Key clinical point: When testing for acetylcholine receptor (AChR) autoantibodies in patients with suspected myasthenia gravis, testing for binding antibodies and for modulating antibodies is more accurate than testing for either subtype alone.
Major finding: The sensitivity of testing for AChR binding autoantibodies was 92%, and the sensitivity of testing for modulating autoantibodies was 90%. In comparison, the sensitivity of testing for either antibody subtype or both was 94%.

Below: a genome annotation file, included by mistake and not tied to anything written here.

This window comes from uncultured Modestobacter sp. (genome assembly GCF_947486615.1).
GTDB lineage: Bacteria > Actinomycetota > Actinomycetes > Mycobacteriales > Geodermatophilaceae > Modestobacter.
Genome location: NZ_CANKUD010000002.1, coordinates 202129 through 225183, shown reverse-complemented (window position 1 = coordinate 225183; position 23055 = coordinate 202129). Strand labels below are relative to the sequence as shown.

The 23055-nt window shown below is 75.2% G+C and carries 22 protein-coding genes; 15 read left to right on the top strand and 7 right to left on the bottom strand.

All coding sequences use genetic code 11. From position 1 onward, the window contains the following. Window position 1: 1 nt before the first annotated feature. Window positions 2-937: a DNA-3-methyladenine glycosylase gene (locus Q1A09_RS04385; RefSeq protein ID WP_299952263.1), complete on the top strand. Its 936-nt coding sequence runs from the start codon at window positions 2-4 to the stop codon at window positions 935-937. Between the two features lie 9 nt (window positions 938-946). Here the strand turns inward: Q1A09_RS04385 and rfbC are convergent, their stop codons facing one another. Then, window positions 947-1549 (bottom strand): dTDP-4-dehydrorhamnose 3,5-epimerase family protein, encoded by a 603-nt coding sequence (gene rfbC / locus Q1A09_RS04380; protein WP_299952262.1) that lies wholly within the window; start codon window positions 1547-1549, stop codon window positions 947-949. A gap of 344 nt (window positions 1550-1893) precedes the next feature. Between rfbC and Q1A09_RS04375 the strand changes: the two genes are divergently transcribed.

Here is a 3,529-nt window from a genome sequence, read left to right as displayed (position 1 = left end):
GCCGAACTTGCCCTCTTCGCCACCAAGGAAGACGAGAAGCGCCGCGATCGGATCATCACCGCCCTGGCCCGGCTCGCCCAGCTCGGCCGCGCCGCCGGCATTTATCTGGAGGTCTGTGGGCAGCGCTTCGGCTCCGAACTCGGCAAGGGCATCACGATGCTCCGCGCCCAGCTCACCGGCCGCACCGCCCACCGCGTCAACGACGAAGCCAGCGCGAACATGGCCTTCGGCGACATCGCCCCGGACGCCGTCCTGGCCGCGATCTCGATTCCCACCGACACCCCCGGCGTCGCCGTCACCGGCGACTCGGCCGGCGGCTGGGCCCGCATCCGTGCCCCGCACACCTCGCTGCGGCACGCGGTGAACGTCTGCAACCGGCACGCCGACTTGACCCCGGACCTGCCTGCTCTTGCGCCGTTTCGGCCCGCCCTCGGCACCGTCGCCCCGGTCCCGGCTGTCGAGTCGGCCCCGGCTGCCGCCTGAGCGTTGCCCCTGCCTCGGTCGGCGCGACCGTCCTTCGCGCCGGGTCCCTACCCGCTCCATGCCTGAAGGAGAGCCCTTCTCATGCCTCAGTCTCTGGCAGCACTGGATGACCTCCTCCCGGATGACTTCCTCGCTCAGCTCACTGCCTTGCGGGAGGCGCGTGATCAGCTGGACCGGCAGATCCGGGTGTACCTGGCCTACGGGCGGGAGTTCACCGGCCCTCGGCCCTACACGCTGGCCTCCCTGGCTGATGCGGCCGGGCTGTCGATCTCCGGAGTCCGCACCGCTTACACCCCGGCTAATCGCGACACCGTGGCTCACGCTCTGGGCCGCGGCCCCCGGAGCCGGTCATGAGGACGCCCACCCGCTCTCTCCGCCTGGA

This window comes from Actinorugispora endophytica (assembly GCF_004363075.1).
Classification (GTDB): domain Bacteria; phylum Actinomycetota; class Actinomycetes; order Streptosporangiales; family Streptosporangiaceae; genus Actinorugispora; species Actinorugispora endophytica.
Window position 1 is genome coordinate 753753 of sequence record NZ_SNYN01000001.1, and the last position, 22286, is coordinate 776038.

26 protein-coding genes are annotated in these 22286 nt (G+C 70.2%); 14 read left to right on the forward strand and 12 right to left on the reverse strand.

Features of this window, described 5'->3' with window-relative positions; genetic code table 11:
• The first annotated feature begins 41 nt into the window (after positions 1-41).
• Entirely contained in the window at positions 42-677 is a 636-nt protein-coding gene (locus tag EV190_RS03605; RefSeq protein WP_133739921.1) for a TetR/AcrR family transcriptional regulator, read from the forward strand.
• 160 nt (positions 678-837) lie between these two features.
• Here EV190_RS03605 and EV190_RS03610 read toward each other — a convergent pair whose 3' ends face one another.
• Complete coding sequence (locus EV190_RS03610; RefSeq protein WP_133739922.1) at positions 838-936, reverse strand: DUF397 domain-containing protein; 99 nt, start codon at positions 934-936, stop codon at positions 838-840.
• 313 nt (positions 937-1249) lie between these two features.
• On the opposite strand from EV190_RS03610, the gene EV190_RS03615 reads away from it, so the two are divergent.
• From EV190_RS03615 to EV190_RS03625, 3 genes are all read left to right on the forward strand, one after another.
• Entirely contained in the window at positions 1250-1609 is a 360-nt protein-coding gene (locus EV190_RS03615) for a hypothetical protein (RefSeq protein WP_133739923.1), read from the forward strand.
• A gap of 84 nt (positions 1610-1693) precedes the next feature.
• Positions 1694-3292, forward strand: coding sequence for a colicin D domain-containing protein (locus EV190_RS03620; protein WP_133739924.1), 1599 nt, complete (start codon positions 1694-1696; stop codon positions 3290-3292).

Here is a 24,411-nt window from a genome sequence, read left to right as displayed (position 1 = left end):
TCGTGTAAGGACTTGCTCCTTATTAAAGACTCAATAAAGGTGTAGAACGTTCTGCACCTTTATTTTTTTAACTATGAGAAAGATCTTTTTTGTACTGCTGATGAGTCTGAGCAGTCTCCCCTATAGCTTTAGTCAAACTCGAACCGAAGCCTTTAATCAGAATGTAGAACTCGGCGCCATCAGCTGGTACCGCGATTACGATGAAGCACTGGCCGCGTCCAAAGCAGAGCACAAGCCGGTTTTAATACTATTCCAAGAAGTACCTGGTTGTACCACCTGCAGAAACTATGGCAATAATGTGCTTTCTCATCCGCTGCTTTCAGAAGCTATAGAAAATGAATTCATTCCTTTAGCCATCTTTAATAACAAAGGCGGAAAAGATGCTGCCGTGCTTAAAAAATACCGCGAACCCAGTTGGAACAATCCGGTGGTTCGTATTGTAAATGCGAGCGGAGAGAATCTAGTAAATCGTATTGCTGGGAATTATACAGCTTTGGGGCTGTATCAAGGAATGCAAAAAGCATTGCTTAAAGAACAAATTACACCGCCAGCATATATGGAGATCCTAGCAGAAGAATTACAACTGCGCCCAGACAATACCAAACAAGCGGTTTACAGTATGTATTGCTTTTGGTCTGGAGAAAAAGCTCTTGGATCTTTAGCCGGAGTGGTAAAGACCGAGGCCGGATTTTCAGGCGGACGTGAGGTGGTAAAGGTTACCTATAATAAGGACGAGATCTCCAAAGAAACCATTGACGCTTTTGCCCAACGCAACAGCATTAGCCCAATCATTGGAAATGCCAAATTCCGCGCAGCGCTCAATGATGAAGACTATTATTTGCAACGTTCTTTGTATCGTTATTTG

Study details: A review of clinical and electrophysiologic testing data from 360 patients with suspected myasthenia gravis who underwent serologic autoantibody testing between 2012 and 2015.
Disclosures: The researchers had no relevant disclosures.
Paul P et al. AANEM 2019, Abstract 236.